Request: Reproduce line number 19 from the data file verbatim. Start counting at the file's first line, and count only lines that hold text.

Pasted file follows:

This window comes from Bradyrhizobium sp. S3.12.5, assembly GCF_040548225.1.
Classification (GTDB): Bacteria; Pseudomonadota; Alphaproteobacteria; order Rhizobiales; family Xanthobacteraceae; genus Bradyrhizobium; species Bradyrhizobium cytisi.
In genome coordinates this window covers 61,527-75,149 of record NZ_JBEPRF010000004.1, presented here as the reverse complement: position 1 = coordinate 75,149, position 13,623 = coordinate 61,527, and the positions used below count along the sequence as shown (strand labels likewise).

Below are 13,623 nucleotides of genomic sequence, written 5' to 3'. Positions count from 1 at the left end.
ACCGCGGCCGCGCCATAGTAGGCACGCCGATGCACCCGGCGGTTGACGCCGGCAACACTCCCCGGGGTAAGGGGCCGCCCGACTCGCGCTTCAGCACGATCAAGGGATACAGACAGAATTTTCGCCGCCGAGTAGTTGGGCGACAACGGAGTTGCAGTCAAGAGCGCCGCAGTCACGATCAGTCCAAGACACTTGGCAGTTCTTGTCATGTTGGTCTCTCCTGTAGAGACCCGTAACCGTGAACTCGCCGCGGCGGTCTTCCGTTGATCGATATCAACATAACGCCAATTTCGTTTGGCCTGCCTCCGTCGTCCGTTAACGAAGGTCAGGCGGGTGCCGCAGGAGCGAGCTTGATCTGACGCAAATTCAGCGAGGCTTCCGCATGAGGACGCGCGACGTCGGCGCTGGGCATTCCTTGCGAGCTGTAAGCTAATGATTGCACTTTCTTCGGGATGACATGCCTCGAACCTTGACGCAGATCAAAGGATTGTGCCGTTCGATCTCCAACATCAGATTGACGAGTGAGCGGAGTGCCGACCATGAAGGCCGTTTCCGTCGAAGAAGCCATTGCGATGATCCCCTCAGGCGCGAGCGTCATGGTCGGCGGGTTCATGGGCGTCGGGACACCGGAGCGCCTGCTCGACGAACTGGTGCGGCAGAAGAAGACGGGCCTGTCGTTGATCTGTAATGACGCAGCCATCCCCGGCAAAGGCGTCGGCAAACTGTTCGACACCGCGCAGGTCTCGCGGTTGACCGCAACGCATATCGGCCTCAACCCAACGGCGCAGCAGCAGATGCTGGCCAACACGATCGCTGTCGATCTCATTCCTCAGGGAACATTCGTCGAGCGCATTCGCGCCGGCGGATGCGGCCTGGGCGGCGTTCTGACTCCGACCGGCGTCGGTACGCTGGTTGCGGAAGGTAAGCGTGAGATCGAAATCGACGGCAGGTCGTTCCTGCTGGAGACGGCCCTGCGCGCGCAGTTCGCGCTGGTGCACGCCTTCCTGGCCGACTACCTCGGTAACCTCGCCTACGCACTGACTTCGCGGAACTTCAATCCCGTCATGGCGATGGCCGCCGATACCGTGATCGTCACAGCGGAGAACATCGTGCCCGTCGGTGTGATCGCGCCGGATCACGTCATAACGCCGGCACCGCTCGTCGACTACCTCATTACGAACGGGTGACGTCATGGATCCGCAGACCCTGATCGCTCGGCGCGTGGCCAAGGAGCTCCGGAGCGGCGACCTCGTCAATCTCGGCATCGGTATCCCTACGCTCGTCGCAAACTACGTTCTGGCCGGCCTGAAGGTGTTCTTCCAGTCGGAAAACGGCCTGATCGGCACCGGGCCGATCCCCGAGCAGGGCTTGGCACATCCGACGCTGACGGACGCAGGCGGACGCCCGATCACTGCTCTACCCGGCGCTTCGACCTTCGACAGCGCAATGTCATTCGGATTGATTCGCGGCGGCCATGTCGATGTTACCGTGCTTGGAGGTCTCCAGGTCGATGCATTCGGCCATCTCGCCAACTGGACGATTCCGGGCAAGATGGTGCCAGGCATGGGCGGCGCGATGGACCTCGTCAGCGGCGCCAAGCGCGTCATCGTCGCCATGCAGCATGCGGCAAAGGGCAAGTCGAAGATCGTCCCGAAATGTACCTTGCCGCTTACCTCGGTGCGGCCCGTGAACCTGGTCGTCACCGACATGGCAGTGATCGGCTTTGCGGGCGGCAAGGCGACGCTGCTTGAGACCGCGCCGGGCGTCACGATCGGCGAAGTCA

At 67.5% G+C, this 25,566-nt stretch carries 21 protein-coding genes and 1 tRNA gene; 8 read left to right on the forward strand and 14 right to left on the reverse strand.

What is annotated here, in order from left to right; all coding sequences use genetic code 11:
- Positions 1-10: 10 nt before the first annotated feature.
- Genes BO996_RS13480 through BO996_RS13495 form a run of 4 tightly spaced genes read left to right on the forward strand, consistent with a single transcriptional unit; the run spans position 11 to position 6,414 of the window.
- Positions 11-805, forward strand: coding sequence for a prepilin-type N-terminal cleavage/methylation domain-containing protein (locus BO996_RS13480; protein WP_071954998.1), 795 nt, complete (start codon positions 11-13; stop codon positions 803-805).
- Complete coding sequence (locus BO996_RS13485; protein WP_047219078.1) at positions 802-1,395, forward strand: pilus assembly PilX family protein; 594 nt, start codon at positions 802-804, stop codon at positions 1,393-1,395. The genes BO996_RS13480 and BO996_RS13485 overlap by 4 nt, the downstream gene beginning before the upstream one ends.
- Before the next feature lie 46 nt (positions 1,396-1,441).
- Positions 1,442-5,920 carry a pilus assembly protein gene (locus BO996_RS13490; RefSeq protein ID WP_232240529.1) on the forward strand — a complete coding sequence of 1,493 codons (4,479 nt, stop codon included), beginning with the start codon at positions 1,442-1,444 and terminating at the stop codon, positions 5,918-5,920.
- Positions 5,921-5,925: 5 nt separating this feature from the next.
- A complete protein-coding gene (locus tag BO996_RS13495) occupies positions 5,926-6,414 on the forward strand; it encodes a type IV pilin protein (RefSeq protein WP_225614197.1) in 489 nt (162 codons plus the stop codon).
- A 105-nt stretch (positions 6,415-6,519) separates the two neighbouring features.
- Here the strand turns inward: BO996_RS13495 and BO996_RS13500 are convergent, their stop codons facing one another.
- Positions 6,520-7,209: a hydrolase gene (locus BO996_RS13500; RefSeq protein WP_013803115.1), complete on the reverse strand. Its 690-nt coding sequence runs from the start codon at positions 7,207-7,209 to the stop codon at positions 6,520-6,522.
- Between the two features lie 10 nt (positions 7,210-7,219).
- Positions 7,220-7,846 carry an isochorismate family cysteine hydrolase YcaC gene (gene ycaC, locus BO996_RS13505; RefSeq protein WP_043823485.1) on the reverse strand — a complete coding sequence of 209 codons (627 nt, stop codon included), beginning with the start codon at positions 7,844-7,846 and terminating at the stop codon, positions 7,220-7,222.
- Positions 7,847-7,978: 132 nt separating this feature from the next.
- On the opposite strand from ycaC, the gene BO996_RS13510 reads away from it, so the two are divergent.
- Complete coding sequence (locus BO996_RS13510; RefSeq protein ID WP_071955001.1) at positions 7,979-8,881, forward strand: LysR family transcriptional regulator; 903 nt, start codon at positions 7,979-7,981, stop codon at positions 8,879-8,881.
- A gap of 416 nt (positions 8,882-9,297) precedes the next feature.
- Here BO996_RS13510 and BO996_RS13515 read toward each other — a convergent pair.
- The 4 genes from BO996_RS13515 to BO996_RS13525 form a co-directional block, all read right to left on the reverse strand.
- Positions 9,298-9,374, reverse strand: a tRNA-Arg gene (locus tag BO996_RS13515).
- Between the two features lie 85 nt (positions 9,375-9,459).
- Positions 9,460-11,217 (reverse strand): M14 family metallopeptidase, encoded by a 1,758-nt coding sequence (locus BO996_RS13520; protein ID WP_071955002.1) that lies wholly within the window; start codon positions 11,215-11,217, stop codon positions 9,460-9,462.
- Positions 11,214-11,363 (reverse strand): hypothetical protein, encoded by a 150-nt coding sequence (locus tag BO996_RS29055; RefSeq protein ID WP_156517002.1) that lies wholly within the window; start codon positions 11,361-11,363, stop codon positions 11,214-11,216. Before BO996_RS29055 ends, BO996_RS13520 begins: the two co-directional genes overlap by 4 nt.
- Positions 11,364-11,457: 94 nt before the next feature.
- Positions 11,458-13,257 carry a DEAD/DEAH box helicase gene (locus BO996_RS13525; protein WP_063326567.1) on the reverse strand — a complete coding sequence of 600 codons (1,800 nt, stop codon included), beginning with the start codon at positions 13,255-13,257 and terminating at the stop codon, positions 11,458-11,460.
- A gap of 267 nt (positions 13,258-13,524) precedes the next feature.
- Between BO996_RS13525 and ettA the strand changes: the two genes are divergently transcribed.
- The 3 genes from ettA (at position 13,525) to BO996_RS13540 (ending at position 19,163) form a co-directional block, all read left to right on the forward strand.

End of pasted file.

- Between the two features lie 10 nt (positions 7,210-7,219).